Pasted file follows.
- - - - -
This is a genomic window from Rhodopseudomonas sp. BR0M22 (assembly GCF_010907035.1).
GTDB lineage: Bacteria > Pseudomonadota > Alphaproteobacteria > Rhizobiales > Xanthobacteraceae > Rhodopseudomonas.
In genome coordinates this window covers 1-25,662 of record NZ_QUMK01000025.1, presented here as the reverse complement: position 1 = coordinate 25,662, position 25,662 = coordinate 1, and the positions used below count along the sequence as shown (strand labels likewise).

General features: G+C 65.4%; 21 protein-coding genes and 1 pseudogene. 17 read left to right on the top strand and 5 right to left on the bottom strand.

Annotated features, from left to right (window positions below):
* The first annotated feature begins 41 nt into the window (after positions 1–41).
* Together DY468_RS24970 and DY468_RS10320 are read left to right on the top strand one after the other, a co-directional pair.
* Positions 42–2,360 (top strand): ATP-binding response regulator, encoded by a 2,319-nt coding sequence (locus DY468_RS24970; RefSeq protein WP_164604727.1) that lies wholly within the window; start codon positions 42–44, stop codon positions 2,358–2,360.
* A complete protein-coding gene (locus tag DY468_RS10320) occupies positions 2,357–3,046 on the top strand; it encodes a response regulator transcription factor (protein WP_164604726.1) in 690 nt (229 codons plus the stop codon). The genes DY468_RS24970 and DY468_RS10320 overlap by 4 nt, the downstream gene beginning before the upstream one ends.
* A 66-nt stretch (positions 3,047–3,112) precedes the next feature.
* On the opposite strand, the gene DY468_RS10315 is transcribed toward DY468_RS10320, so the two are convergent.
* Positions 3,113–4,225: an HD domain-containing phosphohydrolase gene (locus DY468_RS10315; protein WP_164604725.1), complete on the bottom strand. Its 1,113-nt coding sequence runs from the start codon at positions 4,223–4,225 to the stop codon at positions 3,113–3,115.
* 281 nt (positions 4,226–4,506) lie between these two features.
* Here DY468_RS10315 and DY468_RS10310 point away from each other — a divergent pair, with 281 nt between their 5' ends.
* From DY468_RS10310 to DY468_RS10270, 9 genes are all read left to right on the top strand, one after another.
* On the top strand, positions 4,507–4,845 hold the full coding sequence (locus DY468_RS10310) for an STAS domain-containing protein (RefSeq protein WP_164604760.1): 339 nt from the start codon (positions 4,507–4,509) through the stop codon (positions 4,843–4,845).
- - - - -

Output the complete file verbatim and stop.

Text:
This is a genomic window from Rhodopseudomonas sp. BR0M22 (assembly GCF_010907035.1).
GTDB lineage: Bacteria > Pseudomonadota > Alphaproteobacteria > Rhizobiales > Xanthobacteraceae > Rhodopseudomonas.
In genome coordinates this window covers 1-25,662 of record NZ_QUMK01000025.1, presented here as the reverse complement: position 1 = coordinate 25,662, position 25,662 = coordinate 1, and the positions used below count along the sequence as shown (strand labels likewise).

General features: G+C 65.4%; 21 protein-coding genes and 1 pseudogene. 17 read left to right on the top strand and 5 right to left on the bottom strand.

Annotated features, from left to right (window positions below):
* The first annotated feature begins 41 nt into the window (after positions 1–41).
* Together DY468_RS24970 and DY468_RS10320 are read left to right on the top strand one after the other, a co-directional pair.
* Positions 42–2,360 (top strand): ATP-binding response regulator, encoded by a 2,319-nt coding sequence (locus DY468_RS24970; RefSeq protein WP_164604727.1) that lies wholly within the window; start codon positions 42–44, stop codon positions 2,358–2,360.
* A complete protein-coding gene (locus tag DY468_RS10320) occupies positions 2,357–3,046 on the top strand; it encodes a response regulator transcription factor (protein WP_164604726.1) in 690 nt (229 codons plus the stop codon). The genes DY468_RS24970 and DY468_RS10320 overlap by 4 nt, the downstream gene beginning before the upstream one ends.
* A 66-nt stretch (positions 3,047–3,112) precedes the next feature.
* On the opposite strand, the gene DY468_RS10315 is transcribed toward DY468_RS10320, so the two are convergent.
* Positions 3,113–4,225: an HD domain-containing phosphohydrolase gene (locus DY468_RS10315; protein WP_164604725.1), complete on the bottom strand. Its 1,113-nt coding sequence runs from the start codon at positions 4,223–4,225 to the stop codon at positions 3,113–3,115.
* 281 nt (positions 4,226–4,506) lie between these two features.
* Here DY468_RS10315 and DY468_RS10310 point away from each other — a divergent pair, with 281 nt between their 5' ends.
* From DY468_RS10310 to DY468_RS10270, 9 genes are all read left to right on the top strand, one after another.
* On the top strand, positions 4,507–4,845 hold the full coding sequence (locus DY468_RS10310) for an STAS domain-containing protein (RefSeq protein WP_164604760.1): 339 nt from the start codon (positions 4,507–4,509) through the stop codon (positions 4,843–4,845).